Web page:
Cult Hero Status: Divock Origi with another last minute winner for Liverpool

Featured image courtesy of Laurence Griffiths/Getty Images

After breaking the deadlock at the weekend for Liverpool, Divock Origi only further cemented his status as a cult icon for Jurgen Klopp’s Reds. Winning the match for his side to keep up the chase at the top of Premier League, the Belgian calmly slotted away another important goal in a Liverpool career dominated by crucial substitute appearances. At 26, the Belgian could well favour a move away for more regular football. But, with crucial contribution after crucial contribution, he is adored by the Anfield masses.

Away from his weekend heroics against Wolves, Origi has never been the consistent goalscoring type. Managing 16 goals in 89 appearances for Lille before making the switch to Liverpool, Jurgen Klopp never sealed this deal with the Belgian coming in and being the main man up top at Anfield. Instead, as he’s become in his seven years with Liverpool, he’s used as an option to grab a goal out of nothing when the opposition are fatigued late on. This was the case at Molineux, working to devastating effect. After a valiant shut-out from Lage’s men for the majority of the match, Diogo Jota having an attempt blocked off the line, Klopp’s reliable throw of the dice in Divock Origi was used. With Mo Salah accelerating up the field, Wolves losing the ball near their area, Salah’s centre to Origi found him perfectly. Turning the defender with ease, the Belgian’s class gave Klopp’s men three points as Origi slotted past Jose Sa. A 1-0 win, Jurgen Klopp’s cry to the Belgian before bringing him on – “Just be Divock.”

What does that cry actually mean? When you look over the milestones of Origi’s career at Liverpool, it’s safe to say ‘being Divock’ usually means scoring on the big occasion. He might not have the same skill-set as Mo Salah or Sadio Mane, but he’s still as paramount. Before the aforementioned African attackers had joined The Reds, Divock’s first last gasp goal had already occurred. Salvaging a last minute draw against West Brom – Origi experiencing Liverpool in their transition period under Klopp – the ex Lille striker scoring from outside the penalty area at the death against The Baggies. In a side featuring Simon Mignolet and Jordan Ibe, Divock has been a constant part of the furniture at Liverpool for some time.

Embed from Getty Images

Transition to present day, he’s still the reliable option. One of Divock’s most infamous goals in a Liverpool shirt came in the Merseyside Derby, Everton hanging on for dear life before a Pickford blunder gave Origi another headline goal. Capitalising on an error at the death, the cult figure status was beginning to gain momentum. Scoring in the final moments at Newcastle too in that same season – The Reds narrowly winning 3-2 – that win and goal was crucial in Liverpool’s attempts to win the Premier League that campaign. The season after, however, would see  Liverpool’s first title success since 1990, Divock making 28 appearances in total.  Forget Steven Gerrard’s slip to Demba Ba, the nearly-men had now become Premier League champions. With Liverpool’s number 27 taking a back-seat, it’s the Champions League trophy secured the season prior where Origi really wrote his name into Anfield folklore.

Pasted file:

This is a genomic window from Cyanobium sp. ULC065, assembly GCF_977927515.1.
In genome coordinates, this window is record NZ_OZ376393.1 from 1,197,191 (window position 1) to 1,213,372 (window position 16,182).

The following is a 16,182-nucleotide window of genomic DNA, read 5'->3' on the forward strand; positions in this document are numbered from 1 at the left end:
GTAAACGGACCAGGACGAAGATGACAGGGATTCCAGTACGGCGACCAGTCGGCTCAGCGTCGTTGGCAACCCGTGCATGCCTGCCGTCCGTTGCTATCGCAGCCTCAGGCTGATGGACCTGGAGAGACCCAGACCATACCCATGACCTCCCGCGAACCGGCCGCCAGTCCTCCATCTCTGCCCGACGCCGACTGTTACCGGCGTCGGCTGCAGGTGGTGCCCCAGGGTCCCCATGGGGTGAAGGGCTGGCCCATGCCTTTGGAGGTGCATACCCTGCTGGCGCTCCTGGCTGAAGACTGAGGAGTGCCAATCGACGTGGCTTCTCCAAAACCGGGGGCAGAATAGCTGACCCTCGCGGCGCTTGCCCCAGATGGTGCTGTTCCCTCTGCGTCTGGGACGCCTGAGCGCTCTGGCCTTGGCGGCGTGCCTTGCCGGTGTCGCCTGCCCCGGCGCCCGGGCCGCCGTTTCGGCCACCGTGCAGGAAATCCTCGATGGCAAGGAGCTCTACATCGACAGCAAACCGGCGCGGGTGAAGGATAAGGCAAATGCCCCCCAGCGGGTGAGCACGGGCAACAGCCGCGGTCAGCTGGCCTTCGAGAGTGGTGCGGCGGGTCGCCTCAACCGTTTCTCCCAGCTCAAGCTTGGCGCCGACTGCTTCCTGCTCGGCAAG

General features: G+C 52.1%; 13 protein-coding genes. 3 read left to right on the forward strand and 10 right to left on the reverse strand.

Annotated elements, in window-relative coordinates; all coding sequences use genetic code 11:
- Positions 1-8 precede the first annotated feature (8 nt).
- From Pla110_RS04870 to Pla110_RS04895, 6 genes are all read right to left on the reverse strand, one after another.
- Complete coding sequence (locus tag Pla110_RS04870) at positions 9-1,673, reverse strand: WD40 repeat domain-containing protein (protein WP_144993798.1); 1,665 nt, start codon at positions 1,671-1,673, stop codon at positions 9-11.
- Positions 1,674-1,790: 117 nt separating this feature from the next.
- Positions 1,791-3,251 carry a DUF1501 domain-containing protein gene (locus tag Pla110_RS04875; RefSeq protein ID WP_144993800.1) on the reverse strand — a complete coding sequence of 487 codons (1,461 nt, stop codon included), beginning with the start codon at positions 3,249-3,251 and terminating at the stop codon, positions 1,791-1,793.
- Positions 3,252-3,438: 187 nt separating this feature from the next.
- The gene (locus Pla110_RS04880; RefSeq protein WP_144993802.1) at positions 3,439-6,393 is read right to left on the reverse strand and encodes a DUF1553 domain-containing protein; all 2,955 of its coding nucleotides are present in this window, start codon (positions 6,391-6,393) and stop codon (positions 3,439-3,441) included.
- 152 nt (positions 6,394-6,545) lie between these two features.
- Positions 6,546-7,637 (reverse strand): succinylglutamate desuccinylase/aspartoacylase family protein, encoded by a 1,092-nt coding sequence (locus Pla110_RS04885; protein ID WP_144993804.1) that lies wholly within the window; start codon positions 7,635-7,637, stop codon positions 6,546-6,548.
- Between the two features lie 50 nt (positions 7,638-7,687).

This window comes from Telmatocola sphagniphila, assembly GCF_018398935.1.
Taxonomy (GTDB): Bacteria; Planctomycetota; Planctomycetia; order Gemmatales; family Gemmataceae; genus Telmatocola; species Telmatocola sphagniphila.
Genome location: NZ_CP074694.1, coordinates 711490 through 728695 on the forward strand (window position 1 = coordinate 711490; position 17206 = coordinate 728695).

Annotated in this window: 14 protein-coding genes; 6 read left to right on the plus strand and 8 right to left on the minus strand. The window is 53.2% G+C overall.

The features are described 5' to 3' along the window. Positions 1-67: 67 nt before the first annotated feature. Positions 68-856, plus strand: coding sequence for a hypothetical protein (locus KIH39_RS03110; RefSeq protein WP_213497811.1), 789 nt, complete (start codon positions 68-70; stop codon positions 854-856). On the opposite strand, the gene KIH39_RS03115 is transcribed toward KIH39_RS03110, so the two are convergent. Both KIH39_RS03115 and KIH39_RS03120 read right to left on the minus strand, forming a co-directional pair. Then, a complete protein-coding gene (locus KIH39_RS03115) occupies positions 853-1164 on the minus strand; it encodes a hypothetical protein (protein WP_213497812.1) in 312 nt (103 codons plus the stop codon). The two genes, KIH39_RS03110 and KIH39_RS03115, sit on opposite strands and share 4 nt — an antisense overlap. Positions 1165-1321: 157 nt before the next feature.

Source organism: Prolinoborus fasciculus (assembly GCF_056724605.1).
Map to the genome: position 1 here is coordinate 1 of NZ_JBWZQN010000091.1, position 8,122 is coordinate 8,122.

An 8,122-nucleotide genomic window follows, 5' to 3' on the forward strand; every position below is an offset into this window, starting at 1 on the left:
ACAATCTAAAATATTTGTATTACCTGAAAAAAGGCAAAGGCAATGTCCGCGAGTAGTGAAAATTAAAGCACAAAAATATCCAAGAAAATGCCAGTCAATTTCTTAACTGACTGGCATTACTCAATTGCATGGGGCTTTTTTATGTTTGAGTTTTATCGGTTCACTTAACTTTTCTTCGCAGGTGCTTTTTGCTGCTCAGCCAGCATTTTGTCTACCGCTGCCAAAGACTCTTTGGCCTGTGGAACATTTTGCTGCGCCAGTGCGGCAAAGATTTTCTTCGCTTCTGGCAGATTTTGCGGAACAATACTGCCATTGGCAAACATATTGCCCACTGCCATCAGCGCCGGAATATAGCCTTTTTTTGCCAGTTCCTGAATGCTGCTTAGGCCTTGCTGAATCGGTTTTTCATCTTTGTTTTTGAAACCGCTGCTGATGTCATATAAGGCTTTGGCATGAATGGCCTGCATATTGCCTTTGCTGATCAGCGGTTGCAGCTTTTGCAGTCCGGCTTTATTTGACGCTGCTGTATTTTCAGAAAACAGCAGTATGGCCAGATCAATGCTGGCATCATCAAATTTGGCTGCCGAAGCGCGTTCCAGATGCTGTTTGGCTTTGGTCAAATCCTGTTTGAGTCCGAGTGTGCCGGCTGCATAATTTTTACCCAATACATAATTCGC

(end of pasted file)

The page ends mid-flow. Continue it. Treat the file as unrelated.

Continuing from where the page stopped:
3-0 down from the first leg at Barcelona, Jurgen Klopp’s men looked to be exiting out of the Champions League at the semi-final stage. But, an inspired performance under the lights at Anfield conjured up some more Divock Origi magic. Dismantling the Catalan giants, the Reds would later lift the Champions League Trophy in Madrid against Pochettino’s Spurs. Origi would get two out of the four goals on that famous night, his first a simple rebound after Ter Stegen originally denied Jordan Henderson. Wijnaldum would get the other two, before a goal from the history books sealed Liverpool’s progress to the Champions League final. Quick thinking from Alexandar-Arnold, a thorn in Barca’s side all night, from the corner found Origi unmarked who calmly finished past Ter Stegen into the roof of the net. Give the Belgian time and space, he will deliver. He would consolidate Liverpool’s lead in an otherwise subdued final, an early Salah penalty giving The Reds the lead. After a disastrous final the year before, Origi made sure the trophy was returning to the red part of Merseyside.

Substituted on to kill the contest, Origi’s driven shot into the bottom corner with three minutes remaining made him Liverpool’s hero. The cult hero status had reached new heights, Liverpool’s game-winning icon on the biggest stage. Even when The Reds could fork out for a better back-up striker, their 10 million pound investment from Lille in 2015 continues to deliver.

Dissecting Klopp’s post-match thoughts after their slender victory at Molineux, it’s clear to see how much he values having Divock around. At the age of 26, Klopp does state that he hopes Origi can gain first-team football away from Liverpool at some stage. Klopp wants the Belgian to be valued for the full 90 minutes, not as a bit-part player who you can throw on. Yet, with a Premier League winner’s medal alongside a Champions League success on his CV, why would Origi want to leave? With Liverpool in a three-horse race for the Premier League, prepare to see Klopp use his reliable number 27 as a player for the big moments once more. With only 103 appearances over seven years at Liverpool, you would think from a quick glance that the Belgian was injury-riddled or just fodder for the reserves. Instead, he’s a cult hero waiting in the wings to score yet another crucial goal.